Over the end-of-year festivities, I made shortbread. I handed it out to the houses, feeling SO AWKWARD and cold. I wanted to do this but I wished it was easier. I also almost fell down a short flight of stairs. Thanks boots. We’d been living here for 4 months at that point. There was only one person who took the shortbread without so much as a “thank you” or “who are you?” He seemed confused and I’m not sure why he would take food from strangers. Everybody else was lovely. I thought little of it.
Last week while I was planting flowers, our dog ran over to the neighbour mowing his lawn. I stopped what I was doing to go get him. Chevy has the habit of chasing squirrels and I wouldn’t hold it past him to bolt across the road. As I stood face to face with this gentle-faced man trying to get a shy dog to warm up to him, words came out of my mouth as if this was what I was dying to say all along. “Do you eat sweets or cakes? Because I love to bake!” (what stop yourself right now Edlyn…you are so strange…this is AMERICA!!) I’m not sure what he said back because I was listening to the parallel conversation running through my head. I do know that I somehow got him to share that he baked no-knead bread (what are you doing Edlyn do you know how amazing that would taste fresh out of the oven with butter) and he offered me a loaf when he baked it later that evening. I said yes. YES! a million times more in my head: To the bread, to this victory and to the fact that I was talking to a neighbour, exchanging all the prospective foods I could come up with without saying a word.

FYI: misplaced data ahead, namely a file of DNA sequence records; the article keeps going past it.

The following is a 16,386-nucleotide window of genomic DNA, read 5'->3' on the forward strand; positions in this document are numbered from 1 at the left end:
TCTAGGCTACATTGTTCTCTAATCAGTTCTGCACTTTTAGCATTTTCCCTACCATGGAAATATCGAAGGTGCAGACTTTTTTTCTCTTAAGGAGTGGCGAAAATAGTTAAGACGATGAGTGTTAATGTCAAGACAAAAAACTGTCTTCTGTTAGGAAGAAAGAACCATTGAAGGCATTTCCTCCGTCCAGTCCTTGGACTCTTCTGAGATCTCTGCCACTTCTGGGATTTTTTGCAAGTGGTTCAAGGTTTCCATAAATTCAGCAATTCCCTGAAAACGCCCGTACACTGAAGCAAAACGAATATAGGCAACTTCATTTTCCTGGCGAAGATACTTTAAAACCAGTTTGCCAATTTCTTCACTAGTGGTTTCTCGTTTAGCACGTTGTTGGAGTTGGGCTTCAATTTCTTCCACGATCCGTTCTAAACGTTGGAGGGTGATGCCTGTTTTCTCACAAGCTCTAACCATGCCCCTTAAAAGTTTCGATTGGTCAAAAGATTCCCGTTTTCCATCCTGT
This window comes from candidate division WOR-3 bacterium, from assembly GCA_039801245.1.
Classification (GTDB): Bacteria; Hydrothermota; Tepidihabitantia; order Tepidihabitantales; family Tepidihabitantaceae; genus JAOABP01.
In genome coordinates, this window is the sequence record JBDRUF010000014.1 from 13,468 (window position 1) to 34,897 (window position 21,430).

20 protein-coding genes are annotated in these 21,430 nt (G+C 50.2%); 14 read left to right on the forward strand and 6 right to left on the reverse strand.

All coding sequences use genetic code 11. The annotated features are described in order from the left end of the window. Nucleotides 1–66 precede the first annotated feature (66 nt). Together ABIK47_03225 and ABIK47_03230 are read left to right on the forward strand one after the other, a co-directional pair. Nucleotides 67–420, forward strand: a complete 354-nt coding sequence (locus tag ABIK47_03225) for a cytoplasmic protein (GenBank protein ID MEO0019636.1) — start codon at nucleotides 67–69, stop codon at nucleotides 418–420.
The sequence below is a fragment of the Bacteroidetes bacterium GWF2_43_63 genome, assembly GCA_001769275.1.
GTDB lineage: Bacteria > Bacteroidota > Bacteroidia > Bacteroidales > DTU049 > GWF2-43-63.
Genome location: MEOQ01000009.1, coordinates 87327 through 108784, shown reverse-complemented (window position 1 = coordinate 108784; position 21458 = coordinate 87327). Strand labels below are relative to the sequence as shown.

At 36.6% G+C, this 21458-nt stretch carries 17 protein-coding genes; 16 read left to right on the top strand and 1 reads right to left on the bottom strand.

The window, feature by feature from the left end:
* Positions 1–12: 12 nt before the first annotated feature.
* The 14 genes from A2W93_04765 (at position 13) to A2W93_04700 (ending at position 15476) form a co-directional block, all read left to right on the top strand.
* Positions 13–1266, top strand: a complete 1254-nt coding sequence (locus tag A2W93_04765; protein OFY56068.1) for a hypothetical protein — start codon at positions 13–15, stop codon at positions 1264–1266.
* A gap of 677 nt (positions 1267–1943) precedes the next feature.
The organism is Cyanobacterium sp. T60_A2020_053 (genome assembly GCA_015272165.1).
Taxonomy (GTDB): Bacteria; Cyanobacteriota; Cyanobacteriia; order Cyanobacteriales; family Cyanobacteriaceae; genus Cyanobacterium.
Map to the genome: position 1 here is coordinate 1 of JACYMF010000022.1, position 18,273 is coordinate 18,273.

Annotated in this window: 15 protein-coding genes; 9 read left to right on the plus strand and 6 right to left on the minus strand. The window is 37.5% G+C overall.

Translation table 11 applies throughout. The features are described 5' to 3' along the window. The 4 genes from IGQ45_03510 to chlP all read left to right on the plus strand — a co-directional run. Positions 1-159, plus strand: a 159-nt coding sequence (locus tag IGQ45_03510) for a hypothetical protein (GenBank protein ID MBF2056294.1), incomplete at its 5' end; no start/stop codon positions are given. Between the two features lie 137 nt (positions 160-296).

This banana bread is a product of that poem (and how it helps me defy boundaries), the community of neighbours that I grew up around (and how they taught me that it’s impossible to live as an island) and the fresh bread that found its way to our kitchen counter-top twice in the last week. I made him half a loaf of banana bread along with a single-serving chicken pot pie.. I’ve never had a better day baking than this.
Brown butter banana bread with macadamia nut streusel
I changed a few things in this recipe to suit my neighbour’s palate (and age). I lessened the sugar by sweetening it with dates and I reduced the size by separating the bread into two mini loaves rather than 1. I kept one for myself for tea and gave him the other one. It’s a great idea if you’re thinking about baking for a neighbour in your part of the world.
One more slightly unrelated thing: Saveur’s Blog Awards this year has nominated Dash and Bella (the original inspiration behind this recipe) in the Best Writing category – the best and my favourite category of them all, in my opinion. I read most of these blogs already and I’m always happy to discover new ones. If you want to vote for Phyllis Grant, Farmette, Orangette, Happyolks, The Yellow House or Yummy Books, follow this link. These links are also here if you just want to witness some brave women writing and creating recipes. Doing both is not as easy as it looks. They are great innernet neighbours to have.
Makes 2 mini loaves (5 inches X 3 inches) or one large loaf (9 inches X 5 inches)
For the streusel
- 1/4 cup unsalted butter, melted
- 1/3 cup brown sugar
- 1/3 cup all-purpose flour
- 1/4 teaspoon kosher salt